Malicious cyber activity unlikely to disrupt voting, FBI says

FILE – A sample ballot is shown using the Dominion Voting system Georgia will use, Sept. 16, 2019, in Atlanta, Ga. Testing before and after elections show the voting machines accurately tally the ballots, contradicting a relentless campaign of unfounded conspiracy theories that has undermined confidence in voting equipment throughout the U.S. (AP Photo/John Bazemore, File)

The FBI and the Cybersecurity and Infrastructure Security Agency (CISA) released a joint announcement on Wednesday expressing confidence that any attempts to manipulate votes at scale will be detected and thwarted.

Any attempts to compromise election infrastructure are “unlikely” to result in large-scale disruptions or prevent voting, the agencies wrote.

“The FBI and CISA will continue to quickly respond to any potential threats, provide recommendations to harden election infrastructure, notify stakeholders of threats and intrusion activity and impose risks and consequences on cyber actors seeking to threaten U.S. elections,” the agencies said.

The agencies added that they have no reporting to suggest cyber activity has ever prevented someone from casting a ballot or compromised any ballot’s integrity. CISA’s director in April indicated to lawmakers that election security ranks as a top issue for the agency.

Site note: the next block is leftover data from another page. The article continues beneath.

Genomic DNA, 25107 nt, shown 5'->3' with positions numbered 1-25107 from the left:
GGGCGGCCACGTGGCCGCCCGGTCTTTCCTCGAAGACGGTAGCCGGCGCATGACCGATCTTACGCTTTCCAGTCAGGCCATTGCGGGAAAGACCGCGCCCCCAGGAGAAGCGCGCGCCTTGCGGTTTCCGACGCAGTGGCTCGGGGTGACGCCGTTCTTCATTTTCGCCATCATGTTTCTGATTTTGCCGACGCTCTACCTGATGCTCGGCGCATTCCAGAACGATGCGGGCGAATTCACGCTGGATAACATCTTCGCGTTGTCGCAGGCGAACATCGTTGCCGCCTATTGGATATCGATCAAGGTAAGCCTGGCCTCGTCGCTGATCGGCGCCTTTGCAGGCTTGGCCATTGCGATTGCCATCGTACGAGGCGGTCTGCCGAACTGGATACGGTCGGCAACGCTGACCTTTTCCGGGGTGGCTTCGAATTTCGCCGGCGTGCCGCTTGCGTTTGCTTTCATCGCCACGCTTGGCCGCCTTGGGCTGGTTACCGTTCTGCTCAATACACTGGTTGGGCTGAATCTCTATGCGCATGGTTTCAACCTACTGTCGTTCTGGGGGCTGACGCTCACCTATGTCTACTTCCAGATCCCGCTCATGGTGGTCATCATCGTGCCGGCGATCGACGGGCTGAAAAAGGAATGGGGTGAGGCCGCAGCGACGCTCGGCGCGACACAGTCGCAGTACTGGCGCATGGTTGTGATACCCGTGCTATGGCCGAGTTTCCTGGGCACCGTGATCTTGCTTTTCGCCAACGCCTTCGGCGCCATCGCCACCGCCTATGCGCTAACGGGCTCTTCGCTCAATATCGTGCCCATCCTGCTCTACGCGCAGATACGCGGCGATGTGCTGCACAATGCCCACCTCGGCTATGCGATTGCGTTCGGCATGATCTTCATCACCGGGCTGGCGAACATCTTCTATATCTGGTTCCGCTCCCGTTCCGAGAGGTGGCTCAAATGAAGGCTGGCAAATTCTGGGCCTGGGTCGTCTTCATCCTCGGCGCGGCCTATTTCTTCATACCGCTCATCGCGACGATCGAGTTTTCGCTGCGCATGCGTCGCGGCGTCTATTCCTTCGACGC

The announcement comes as former President Trump and his allies have continually asserted, without substantial evidence, that the 2020 presidential election was “rigged,” claiming that it was tainted by widespread voter fraud.

The former president has since endorsed candidates in races across the country who have similarly endorsed those claims, with some stressing election integrity as a focal point in their campaigns.

U.S. officials and cyber experts have warned about the rise of “insider” threats from state and local officials who have embraced the false claims of a rigged 2020 presidential election.

“Any attempts tracked by FBI and CISA have remained localized and were blocked or successfully mitigated with minimal or no disruption to election processes,” the agencies said of past attacks.

Despite their confidence in mitigating attacks, the FBI and CISA did acknowledge that systems that house voter registration information and elections data continue to be a target of malicious actors.

The agencies, however, touted failsafe measures in place in many jurisdictions like logic and accuracy testing, chain of custody procedures and post-election audits.

“Cyber actors may also seek to spread or amplify false or exaggerated claims of cybersecurity compromises to election infrastructure; however, these attempts would not prevent voting or the accurate reporting of results,” the announcement states.

As scrutiny grows over the nation’s election systems, election workers have faced an inundation of threats. 

Officials have warned the country is facing a shortage of election workers ahead of the midterms amid the increased threat environment, and the Department of Justice last year created a special task force on the issue.

Tags CISA cybersecurity Cybersecurity and Infrastructure Security Agency election security FBI FBI Trump Voting Voting systems

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